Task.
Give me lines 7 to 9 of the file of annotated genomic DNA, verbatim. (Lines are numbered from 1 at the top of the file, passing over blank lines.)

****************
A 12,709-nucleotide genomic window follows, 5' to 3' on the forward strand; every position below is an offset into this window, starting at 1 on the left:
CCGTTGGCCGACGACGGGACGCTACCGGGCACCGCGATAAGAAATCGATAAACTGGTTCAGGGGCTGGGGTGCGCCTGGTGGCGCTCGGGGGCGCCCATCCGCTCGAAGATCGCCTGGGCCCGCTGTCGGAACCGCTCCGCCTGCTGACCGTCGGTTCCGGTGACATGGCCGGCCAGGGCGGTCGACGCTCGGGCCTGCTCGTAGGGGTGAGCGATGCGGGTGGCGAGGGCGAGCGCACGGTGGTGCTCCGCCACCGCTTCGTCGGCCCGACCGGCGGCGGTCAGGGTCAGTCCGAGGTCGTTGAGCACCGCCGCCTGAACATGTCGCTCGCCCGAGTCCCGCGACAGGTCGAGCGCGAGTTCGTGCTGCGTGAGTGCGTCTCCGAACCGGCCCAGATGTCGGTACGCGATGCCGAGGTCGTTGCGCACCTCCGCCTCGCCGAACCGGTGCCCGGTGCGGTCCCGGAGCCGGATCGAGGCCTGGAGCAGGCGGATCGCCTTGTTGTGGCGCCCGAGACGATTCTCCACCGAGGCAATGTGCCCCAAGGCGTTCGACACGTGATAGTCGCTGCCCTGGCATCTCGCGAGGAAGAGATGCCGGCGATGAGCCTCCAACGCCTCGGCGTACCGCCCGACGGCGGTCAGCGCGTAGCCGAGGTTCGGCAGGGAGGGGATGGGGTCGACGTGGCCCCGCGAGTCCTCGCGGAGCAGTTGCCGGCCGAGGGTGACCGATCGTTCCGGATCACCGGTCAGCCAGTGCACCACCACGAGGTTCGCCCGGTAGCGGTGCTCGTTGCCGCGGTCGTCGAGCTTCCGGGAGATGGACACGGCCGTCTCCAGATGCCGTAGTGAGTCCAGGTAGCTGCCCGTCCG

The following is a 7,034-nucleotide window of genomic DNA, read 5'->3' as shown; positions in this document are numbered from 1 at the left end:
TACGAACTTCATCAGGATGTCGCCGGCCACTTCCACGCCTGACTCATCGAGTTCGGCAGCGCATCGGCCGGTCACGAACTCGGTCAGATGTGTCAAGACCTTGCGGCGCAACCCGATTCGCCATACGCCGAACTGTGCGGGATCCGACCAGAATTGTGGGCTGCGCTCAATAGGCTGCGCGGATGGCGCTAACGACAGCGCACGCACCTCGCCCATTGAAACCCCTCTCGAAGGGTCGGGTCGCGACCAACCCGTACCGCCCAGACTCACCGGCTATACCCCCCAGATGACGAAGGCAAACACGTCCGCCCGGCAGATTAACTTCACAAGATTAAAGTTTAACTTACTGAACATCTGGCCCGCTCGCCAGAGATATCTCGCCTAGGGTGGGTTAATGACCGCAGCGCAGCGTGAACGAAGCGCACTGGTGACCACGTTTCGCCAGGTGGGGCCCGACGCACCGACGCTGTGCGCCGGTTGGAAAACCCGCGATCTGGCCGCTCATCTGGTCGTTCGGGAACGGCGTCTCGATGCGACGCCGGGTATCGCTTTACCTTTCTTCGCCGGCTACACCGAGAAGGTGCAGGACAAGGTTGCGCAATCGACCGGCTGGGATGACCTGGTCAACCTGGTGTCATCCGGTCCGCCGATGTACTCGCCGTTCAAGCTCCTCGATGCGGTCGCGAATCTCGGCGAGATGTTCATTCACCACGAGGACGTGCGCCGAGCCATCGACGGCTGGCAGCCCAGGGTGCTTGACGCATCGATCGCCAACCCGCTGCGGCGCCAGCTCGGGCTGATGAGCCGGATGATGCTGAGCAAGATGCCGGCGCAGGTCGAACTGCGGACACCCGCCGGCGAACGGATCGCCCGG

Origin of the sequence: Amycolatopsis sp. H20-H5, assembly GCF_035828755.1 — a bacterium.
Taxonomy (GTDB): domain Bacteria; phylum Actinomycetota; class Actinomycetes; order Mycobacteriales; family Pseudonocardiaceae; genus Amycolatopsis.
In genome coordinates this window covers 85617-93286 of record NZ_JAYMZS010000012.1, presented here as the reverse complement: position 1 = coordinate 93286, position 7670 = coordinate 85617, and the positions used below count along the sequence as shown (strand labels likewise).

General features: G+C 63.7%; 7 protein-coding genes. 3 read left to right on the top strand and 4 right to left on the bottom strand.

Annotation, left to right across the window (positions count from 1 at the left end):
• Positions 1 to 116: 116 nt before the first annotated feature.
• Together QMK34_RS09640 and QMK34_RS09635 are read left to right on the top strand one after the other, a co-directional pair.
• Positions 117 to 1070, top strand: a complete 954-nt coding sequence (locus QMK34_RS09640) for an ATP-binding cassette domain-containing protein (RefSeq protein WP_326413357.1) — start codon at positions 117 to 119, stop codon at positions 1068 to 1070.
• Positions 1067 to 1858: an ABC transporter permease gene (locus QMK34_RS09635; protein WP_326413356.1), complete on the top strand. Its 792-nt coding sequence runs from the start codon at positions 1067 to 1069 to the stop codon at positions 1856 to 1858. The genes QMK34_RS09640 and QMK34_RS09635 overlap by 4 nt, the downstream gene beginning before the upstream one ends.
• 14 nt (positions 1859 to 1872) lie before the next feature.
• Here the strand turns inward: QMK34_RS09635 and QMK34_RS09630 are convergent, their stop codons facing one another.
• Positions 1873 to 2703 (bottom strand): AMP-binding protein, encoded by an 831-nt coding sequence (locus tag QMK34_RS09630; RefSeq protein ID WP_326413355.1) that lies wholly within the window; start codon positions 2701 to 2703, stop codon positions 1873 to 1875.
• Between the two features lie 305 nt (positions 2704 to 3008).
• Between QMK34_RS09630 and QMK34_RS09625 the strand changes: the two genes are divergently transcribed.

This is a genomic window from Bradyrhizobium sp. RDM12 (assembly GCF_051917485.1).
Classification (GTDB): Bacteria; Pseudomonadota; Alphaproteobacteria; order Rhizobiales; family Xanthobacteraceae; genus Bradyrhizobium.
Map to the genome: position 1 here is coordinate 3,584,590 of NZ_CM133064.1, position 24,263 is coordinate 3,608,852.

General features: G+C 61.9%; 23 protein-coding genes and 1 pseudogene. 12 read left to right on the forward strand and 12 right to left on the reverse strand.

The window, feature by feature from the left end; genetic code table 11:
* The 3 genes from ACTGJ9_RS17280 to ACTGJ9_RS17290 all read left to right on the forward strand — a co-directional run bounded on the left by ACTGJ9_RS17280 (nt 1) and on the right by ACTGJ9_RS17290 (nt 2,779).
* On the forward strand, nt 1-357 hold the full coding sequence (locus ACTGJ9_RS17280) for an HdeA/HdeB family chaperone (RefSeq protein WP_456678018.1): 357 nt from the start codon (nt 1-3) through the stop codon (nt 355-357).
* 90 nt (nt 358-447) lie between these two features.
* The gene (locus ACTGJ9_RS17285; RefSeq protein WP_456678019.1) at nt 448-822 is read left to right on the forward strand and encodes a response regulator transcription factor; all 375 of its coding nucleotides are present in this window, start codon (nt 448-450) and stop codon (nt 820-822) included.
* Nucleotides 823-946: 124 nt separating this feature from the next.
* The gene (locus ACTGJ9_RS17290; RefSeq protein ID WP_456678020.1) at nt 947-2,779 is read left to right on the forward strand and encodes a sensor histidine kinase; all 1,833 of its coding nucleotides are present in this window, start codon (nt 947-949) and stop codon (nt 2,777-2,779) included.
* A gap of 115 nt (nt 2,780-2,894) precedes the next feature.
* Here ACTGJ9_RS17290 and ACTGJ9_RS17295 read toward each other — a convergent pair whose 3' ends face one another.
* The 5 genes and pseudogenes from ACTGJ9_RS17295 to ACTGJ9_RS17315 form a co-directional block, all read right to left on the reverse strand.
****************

In genome coordinates this window covers 85617-93286 of record NZ_JAYMZS010000012.1, presented here as the reverse complement: position 1 = coordinate 93286, position 7670 = coordinate 85617, and the positions used below count along the sequence as shown (strand labels likewise).

General features: G+C 63.7%; 7 protein-coding genes. 3 read left to right on the top strand and 4 right to left on the bottom strand.

Annotation, left to right across the window (positions count from 1 at the left end):